Travelling the continent’s hackerspaces over the years, I have visited quite a few spaces located in university towns. They share a depressingly common theme, of a community hackerspace full of former students who are now technology professionals, sharing a city with a university anxious to own all the things in the technology space and actively sabotaging the things they don’t own. I’ve seen spaces made homeless by university expansion, I’ve seen universities purposefully align their own events to clash with a hackerspace open night and discourage students from joining, and in one particularly egregious instance, I’ve even seen a university take legal action against a space because they used the name of the city, also that of the university, in the name of their hackerspace. I will not mince my words here; while the former are sharp practices, the latter is truly disgusting behaviour.
The above is probably a natural extension of the relationship many universities have with their cities, which seems depressingly often to be one of othering and exclusion. Yet in the case of hackerspaces I can’t escape the conclusion that a huge opportunity is being missed for universities to connect engineering and other tech-inclined students with their alumni, enhance their real-world skills, and provide them with valuable connections to tech careers.
Yesterday I was at an event organised by my alma mater, part of a group of alumni talking to them about our careers. At the event I was speaking alongside an array of people with varying careers probably more glittering than mine, but one thing that came through was that this was something of a rare opportunity for many of the students, to talk to someone outside the university bubble. Yet here were a group of engineers, many of whom had interesting careers based locally, and in cases were even actively hiring. If only there were a place where these two groups could informally meet and get to know each other, a community based on a shared interest in technology, perhaps?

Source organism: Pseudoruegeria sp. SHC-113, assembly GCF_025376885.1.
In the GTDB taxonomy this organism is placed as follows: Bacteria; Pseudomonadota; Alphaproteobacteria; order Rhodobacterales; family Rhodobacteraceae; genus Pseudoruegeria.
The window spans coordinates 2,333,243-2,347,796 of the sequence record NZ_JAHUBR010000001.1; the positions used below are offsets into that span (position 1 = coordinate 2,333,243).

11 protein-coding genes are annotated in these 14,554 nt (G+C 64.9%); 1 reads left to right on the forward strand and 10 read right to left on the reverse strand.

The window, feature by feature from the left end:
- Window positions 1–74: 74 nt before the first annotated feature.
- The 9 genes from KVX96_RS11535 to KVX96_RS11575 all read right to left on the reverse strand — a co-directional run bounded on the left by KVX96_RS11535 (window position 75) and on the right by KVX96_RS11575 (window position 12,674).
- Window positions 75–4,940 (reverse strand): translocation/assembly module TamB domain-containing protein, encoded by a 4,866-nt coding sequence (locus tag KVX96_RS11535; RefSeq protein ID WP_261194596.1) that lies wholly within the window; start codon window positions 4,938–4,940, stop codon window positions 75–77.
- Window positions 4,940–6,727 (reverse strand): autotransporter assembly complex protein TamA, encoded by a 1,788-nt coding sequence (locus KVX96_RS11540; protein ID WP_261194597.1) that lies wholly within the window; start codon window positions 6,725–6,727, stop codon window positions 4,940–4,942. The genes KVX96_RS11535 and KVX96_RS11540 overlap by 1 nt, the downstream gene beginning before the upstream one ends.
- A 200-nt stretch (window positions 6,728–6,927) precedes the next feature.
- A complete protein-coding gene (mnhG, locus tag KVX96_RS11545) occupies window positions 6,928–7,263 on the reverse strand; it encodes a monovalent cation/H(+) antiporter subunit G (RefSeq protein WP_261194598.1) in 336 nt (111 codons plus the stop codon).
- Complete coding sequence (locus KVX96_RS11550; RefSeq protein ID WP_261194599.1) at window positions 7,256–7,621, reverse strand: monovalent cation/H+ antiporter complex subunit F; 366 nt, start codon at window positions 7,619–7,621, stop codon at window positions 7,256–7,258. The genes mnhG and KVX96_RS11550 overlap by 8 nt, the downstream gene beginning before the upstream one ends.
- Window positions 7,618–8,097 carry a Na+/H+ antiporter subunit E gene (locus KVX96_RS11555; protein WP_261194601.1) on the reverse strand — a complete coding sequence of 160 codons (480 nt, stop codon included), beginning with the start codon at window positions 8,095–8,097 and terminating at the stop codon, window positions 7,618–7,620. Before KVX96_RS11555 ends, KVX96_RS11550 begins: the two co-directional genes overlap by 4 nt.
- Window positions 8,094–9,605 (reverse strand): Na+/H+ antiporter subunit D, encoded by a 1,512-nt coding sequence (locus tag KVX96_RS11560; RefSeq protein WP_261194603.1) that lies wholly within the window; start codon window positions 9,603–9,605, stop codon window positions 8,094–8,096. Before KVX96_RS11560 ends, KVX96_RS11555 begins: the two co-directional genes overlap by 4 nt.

It’s not as though universities haven’t tried on the hackerspace front, but I’m sad to say that when they fill a room with cool machines for the students they’re rather missing the point. In some of the cases I mentioned above the desire to own all the things with their own students-only hackerspace was the thing that led to the community hackerspaces being sabotaged. Attractive as they are, there’s an important ingredient missing, they come from a belief that a hackerspace is about its facilities rather than its community. If you were to look at a room full of brand-new machines and compare it with a similar room containing a temperamental Chinese laser cutter and a pair of battered 3D printers, but alongside a group of seasoned engineers in an informal setting, which would you consider to be of more benefit to a student engineer? It should not be a difficult conclusion to make.
Universities value their local tech industry, particularly that which has some connection to your university. You want your students to connect with your alumni, to connect with the local tech scene, and to ultimately find employment within it. At the same time though, you’re a university, you see yourselves as the thought leader, and you want to own all the things. My point is that these two positions are largely incompatible when it comes to connecting your engineering students with the community of engineers that surround you, and you’re failing your students in doing so.
Thus I have a radical proposal for universities. Instead of putting all your resources on a sterile room full of machines for your students, how about spending a little into placing them in a less shiny room full of professional engineers on their off-time? Your local hackerspace is no threat to you, instead it’s a priceless resource, so encourage your students to join it. Subsidise them if they can’t afford the monthly membership, the cost is peanuts compared to the benefit. Above all though, don’t try to own the hackerspace, or we’re back to the first paragraph. Just sometimes, good things can happen in a town without the university being involved.